Transparency, fiscal responsibility, accountability: not words that sound very appealing to most. Rather than pouring over cash flow projections, or preparing prospective budgets, many nonprofit executives and staff would prefer to focus on implementing programmatic activities, and positively impacting their communities. However, financial health is crucial to the success of any nonprofit. Funding sources, in particular, look for transparency and accountability in an organization’s finances when making grant decisions. 

A relatively new topic of study, nonprofit financial literacy is the subject of a recent report from the Moody’s Foundation and the Center on Philanthropy at Indiana University. Only 6.9 percent of respondents claimed financial expertise, and 17 percent self-identified as “novices” when it came to financial literacy.

There are many steps that nonprofits can take to improve their financial savvy. Only 26 percent of respondents stated that their board of directors was “very involved” in financial planning. Financial oversight from the board helps to guide fundraising efforts, and overall strategic decision-making. Keeping accurate financial records will directly affect and lead all future program activities. In addition, keeping a cash reserve and conscripting independent financial audits are good ideas, particularly in today’s volatile economy.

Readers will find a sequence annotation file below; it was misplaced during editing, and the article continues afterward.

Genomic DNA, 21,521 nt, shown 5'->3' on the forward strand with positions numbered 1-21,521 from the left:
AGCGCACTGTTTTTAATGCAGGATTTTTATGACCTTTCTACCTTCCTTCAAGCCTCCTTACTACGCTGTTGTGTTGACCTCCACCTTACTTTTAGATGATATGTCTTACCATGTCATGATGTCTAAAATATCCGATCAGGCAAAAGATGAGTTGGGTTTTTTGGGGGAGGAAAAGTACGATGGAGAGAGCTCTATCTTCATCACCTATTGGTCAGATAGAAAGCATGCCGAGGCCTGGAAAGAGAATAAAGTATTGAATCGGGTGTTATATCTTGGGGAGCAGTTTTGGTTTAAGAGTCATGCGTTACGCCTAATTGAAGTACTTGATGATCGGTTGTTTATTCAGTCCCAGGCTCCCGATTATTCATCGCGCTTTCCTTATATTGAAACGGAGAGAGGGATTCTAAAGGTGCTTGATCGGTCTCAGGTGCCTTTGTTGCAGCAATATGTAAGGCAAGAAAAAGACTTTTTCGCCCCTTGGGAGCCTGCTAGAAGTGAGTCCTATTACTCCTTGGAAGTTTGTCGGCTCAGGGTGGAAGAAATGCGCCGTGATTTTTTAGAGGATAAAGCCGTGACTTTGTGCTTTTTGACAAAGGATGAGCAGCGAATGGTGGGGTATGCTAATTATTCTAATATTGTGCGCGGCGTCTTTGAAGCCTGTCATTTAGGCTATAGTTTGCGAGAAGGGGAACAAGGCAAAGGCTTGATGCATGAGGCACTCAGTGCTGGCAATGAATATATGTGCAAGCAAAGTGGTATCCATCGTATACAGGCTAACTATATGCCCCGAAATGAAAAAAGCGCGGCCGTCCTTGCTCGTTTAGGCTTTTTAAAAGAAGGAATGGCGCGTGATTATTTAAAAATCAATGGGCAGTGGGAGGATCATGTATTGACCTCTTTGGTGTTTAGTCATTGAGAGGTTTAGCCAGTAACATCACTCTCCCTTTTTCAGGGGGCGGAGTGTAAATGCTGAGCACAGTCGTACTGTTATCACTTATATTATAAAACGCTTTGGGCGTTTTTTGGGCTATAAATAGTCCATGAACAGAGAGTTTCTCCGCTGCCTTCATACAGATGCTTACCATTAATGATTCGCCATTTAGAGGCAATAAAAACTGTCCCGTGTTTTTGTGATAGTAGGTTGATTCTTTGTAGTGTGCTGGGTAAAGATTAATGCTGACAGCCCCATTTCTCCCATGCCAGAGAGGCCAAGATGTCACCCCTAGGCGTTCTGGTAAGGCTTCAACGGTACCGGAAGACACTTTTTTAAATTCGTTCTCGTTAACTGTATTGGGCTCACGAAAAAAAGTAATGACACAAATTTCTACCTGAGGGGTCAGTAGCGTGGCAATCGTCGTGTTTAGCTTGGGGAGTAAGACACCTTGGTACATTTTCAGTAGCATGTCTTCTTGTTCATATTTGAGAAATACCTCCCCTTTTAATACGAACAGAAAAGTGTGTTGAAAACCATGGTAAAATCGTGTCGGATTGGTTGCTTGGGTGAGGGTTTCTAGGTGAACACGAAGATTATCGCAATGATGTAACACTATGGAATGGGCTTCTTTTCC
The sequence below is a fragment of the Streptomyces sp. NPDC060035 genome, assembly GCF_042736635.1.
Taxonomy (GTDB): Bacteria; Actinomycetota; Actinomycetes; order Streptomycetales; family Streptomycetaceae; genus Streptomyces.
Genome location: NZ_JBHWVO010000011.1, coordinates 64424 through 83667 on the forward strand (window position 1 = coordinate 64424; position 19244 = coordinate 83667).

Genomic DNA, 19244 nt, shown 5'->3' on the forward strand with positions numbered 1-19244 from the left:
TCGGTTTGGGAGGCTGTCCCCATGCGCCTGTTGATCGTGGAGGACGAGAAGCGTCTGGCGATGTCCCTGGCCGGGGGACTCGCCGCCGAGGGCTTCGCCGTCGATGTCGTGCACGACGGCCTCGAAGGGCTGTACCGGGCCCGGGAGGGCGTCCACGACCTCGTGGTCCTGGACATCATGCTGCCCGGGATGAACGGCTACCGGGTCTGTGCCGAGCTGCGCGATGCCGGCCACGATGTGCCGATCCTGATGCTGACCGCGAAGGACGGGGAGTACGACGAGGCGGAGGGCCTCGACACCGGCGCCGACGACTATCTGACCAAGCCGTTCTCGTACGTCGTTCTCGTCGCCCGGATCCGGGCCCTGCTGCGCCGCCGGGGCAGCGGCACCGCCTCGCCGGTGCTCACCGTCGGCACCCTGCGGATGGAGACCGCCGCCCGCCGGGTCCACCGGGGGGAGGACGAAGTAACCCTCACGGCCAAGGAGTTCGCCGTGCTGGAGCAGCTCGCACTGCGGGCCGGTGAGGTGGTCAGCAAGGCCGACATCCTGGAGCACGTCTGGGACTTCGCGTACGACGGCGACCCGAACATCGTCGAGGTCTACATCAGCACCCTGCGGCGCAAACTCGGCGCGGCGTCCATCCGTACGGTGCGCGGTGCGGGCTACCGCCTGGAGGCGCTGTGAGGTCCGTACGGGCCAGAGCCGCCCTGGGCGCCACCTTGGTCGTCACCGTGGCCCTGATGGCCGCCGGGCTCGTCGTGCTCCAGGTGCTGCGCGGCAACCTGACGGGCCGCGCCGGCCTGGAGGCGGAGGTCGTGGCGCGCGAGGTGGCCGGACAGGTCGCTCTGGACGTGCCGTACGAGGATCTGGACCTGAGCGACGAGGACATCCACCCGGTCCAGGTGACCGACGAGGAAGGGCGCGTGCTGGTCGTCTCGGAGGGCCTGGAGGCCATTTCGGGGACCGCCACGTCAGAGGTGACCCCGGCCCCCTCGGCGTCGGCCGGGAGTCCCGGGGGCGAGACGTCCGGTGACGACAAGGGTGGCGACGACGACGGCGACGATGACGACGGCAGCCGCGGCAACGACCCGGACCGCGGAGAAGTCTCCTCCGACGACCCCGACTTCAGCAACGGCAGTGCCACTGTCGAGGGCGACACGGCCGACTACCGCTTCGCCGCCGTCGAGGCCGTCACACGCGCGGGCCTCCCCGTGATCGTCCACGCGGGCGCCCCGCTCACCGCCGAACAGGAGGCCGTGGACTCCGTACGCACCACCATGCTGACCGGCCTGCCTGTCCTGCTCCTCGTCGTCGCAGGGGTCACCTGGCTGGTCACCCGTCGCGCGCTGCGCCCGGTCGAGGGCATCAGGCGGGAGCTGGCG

Enhanced financial literacy will improve the overall sustainability of your organization by increasing your chances of obtaining grants, passing due diligence inquiries, and expanding your donor base. In the end, nonprofits need to answer to their donors, through providing transparent, readily available financial statements, and through the efficacy of their programs.

Happy Financial Literacy Month!

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